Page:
Wha, huh?! Did you say sage tea? Isn’t that what you put into Italian food and cornbread dressing? Ah, yes… and while I’ll talk about the goodness of sage in food recipes at a later time, I’d like to address an uncommon use of sage: tea! The scientific name for sage, Salvia officinalis, is derived from the Latin salvus, meaning “healthy,” which refers to the curative properties. Sage is full of essential oils, which are drawn out by the sun thus allowing one to smell its strong camphor scent on a sunny day. These essential oils are known to stimulate digestive secretions & appetite and improve resistance to infection – ergo it’s considered to have antiseptic and astringent properties. You can make sage tea from either fresh or dried forms. Sage tea is an ideal remedy for stomach and intestinal ailments, as well as for menopausal symptoms (hot flashes and excessive sweating) and irregular menstrual bleeding. The tea also makes an excellent gargle for sore throats and inflamed gums, as well as relieving canker sores, and irritated larynx and vocal cords.
6 oz freshly boiled water
2 tsp fresh sage or 1 tsp dried sage
Pour freshly boiled, hot water over the sage leaves, cover and steep for about 10-15 minutes. Strain and enjoy! If necessary, you can sweeten with some nectar…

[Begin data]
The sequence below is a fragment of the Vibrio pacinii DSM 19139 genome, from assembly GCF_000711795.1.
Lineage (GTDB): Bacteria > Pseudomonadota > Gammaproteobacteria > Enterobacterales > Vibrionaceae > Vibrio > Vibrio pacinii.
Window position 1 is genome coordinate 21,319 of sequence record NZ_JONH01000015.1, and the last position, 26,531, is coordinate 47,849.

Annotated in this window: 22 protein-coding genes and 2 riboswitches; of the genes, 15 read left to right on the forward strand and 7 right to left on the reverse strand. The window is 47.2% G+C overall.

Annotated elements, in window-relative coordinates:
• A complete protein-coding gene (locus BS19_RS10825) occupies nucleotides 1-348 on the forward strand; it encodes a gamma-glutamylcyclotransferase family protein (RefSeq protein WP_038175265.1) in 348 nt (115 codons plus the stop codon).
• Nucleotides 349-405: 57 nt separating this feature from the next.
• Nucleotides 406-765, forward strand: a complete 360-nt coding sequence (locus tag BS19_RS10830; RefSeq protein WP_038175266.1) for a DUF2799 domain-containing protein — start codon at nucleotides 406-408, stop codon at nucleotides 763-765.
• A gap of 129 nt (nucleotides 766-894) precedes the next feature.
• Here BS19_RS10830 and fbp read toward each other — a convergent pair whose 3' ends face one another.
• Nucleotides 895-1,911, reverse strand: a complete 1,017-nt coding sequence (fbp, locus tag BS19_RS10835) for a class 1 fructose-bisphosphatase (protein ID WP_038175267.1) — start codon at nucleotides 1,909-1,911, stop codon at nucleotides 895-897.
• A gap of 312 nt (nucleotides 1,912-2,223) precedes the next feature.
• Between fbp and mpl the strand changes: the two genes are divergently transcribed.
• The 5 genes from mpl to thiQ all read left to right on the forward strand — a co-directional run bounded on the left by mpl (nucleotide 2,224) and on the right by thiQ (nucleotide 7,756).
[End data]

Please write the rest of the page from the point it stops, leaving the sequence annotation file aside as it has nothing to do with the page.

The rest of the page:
*Note: You want to wait until the freshly boiled water stops boiling before pouring over the leaves, otherwise the helpful essential oils will vaporize. So once the kettle whistles, turn off the heat, wait about a minute and then pour. Do not use a medicinal dose of sage in any form if you are pregnant – but as a culinary herb, sage is safe for pregnant women.
Adding 1/2 tsp of fennel seeds (increase water to 9 oz) to a sage tea will help with colds, sore throats, and cold sores. To stimulate the appetite, add 1 tsp peppermint leaves and 1 tsp lemon balm to the sage tea (increase water to 12 oz).
If you have itchy, weeping skin eruptions that don’t heal, a bath containing a wound-purifying, astringent sage infusion may help. Steep 5 oz of dried sage leaves in 1 quart of hot water for about 20 minutes. Strain the infusion into the bathwater, and repeat 2-3 times a week as needed.
You can also use a fresh picked sage leaf as a breath freshener by rubbing the leaf all over your teeth (like a toothbrush) and tongue – you know, for all those fresh breath emergencies when you happen to be surrounded by sage plants 😉